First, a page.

The Commentator's ConundrumInterview with Professor Joy Damousi who elicited an ‘art vs science’ debate in her thought-provoking address to the Violence Studies Conference 2012.
Conflict lies at the heart of violence and the retelling of violent histories by academics produces an interesting conflict in itself. How should one recount these stories? What stance, if any, ought the researcher take? Should the historian merely document events or engage emotionally with the subject?
These are questions that intrigue University of Melbourne scholar Professor Joy Damousi, who discussed this fundamental historian’s dilemma in her keynote address to the first international Violence Studies Conference, held recently in Newcastle. The innovative conference was convened by the Centre for the History of Violence and the Humanities Research Institute at the University of Newcastle. “History is, on one hand, a record of what happened, so it is in that sense a science that aims for neutrality, but history is also a form of art, and as such it endeavours to generate empathy and understanding,” Damousi contends.
“How do those seemingly contradictory elements of the discipline work together? Is the responsibility of the historian to write with attention to morality and ethics or, when it comes to judgments about acts and choices involving violence, is the history discipline still grounded within a paradigm that is largely confined to ascertaining ‘what actually happened’?”
Damousi’s broad spectrum of historical research intersects with the field of violence studies in her examination of the impact of war on women and families. Her work delves into memories of war and the way society’s understanding of and empathy with those affected by violent conflicts is influenced by the sharing or repression of wartime secrets and stories.
“Quite often memories of war are repressed or shared selectively, which can prevent a wider appreciation of the background that people have come from and the extent to which the trauma they have experienced has shaped their personalities and attitudes,” she says.
“It is an issue with enormous contemporary relevance – the refugee situation in Australia is a classic example.”
Damousi’s keynote address to the conference, When History Hurts:
Writing about Violence in History, drew from two areas of her research
to illustrate the historian’s quandary of choosing between a
dispassionate recording of events or a more emotional narrative.
Damousi spoke on her studies into the plight of Australian women faced with voting on conscription during World War I, pointing out that both those who opposed it and those who supported it were equally motivated by the purpose of preventing war. Some women responded to the argument that sacrificing their sons to the war effort was an act of patriotism that would hasten the end of the conflict, while others believed that voting against conscription was the most effective way to bring about peace.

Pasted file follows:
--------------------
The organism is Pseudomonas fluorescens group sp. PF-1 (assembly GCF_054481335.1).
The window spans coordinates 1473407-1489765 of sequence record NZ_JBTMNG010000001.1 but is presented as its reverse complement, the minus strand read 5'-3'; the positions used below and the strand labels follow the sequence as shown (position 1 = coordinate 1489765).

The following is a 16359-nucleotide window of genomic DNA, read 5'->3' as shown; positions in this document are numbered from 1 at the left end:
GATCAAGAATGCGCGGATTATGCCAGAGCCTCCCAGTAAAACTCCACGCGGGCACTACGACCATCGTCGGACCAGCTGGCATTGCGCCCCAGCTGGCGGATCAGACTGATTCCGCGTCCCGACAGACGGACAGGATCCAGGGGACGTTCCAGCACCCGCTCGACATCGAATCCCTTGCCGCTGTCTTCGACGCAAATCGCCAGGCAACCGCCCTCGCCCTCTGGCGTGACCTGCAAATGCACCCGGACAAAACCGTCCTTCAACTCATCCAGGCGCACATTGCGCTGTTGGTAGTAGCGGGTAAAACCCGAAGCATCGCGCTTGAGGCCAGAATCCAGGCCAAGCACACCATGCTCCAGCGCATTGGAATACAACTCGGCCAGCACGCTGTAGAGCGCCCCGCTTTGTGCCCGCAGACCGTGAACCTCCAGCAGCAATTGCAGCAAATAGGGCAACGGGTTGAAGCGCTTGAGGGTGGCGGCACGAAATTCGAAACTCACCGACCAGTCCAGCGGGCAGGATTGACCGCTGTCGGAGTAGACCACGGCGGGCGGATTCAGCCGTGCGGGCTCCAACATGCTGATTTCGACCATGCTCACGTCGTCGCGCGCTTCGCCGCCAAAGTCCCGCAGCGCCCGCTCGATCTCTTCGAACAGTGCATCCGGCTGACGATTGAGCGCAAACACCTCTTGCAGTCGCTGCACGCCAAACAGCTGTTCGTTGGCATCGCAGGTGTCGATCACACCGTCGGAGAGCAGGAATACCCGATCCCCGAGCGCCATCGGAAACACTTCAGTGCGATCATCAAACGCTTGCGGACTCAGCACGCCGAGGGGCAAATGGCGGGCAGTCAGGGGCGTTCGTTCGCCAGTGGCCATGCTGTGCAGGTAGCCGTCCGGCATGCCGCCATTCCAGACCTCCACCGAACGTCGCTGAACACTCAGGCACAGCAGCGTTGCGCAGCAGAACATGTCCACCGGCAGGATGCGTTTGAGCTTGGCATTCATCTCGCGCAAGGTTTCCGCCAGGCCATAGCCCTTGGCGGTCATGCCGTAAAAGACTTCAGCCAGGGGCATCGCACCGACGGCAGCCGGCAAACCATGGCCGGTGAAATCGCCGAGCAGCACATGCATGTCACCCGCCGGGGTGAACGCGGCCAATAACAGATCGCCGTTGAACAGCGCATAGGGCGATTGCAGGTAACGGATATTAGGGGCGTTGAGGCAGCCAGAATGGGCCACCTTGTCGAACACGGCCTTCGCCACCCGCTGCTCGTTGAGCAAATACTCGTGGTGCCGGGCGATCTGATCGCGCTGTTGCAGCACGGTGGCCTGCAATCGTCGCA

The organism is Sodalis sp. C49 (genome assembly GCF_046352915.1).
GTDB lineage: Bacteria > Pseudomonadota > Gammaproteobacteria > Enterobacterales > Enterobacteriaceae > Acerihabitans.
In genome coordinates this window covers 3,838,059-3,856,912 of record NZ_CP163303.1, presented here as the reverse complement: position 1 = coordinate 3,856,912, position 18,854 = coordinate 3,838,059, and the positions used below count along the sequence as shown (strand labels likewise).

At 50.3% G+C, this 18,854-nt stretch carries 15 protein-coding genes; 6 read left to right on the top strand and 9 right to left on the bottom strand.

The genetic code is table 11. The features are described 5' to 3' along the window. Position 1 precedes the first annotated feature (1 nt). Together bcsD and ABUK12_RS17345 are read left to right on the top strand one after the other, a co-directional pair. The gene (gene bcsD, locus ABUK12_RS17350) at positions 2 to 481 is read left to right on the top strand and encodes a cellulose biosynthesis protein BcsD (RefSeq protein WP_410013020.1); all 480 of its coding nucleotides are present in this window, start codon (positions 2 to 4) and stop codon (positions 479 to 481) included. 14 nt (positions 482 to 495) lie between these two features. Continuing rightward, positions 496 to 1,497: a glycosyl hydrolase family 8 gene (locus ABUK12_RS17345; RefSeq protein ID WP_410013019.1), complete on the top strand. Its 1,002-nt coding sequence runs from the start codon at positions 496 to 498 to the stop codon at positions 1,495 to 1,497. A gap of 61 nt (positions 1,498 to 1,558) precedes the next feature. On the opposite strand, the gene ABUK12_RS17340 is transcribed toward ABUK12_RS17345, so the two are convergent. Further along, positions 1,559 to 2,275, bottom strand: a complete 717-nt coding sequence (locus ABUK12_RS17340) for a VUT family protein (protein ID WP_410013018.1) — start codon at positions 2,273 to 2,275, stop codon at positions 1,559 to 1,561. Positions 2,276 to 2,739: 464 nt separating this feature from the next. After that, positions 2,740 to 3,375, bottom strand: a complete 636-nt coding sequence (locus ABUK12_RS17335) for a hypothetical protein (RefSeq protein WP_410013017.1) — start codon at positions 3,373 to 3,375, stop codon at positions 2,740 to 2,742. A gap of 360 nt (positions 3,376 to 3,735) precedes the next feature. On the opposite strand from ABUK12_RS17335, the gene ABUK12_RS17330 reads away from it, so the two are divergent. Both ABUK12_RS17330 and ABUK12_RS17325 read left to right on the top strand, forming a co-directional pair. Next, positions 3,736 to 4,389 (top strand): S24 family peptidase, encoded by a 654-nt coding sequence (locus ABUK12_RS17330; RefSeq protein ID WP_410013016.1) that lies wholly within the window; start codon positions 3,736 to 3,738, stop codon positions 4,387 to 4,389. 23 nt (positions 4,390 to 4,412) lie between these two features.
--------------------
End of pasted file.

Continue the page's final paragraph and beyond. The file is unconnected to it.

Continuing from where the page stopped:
“As historians, how do we appreciate the moral complexity of that issue?” Damousi asks? “How do we judge these two groups of women whose actions were opposed but whose motives were essentially the same? How can we say whether their decisions were right or wrong?”
Damousi has confronted a similar challenge in writing on the large-scale evacuation of children from northern Greece into neighbouring countries during the Greek Civil War. She has had to consider her portrayal of women forced to make heartrending decisions about whether or not to relinquish their children.
“At the heart of this story of is a powerful moral and ethical dilemma: How could a mother ever ‘give up’ her child? How could that be considered ‘responsible mothering’?” she says.
“I draw on the concept of ‘agency’ and argue that mothers attempted to exercise some ‘agency’ by either actively resisting or by giving up their children. Whether they relinquished their child, or resisted efforts to do so, this act was the only power they could exert in a desperate situation.”
Damousi sees great potential in the growing field of violence studies and has lent her support to a bid to the Australian Research Council, led by the University of Newcastle, for the establishment of a multi-centre Centre of Excellence in the History of Violence. The University of Melbourne is a key partner in the bid.
“It is very exciting because what we are doing is defining a whole new area of academic study and research around the history of violence and I think in the next five years we will see this field develop strongly as scholars across various disciplines begin to conceptualise their work from a violence perspective,” she says.
“The conference hosted by the University of Newcastle has been an extraordinary bringing together of scholars and airing of broad perspectives around the history of violence.
“We are really starting to push the boundaries on this and are attracting the attention of academics whose work is going to significantly boost the quality of scholarship. The future looks good.”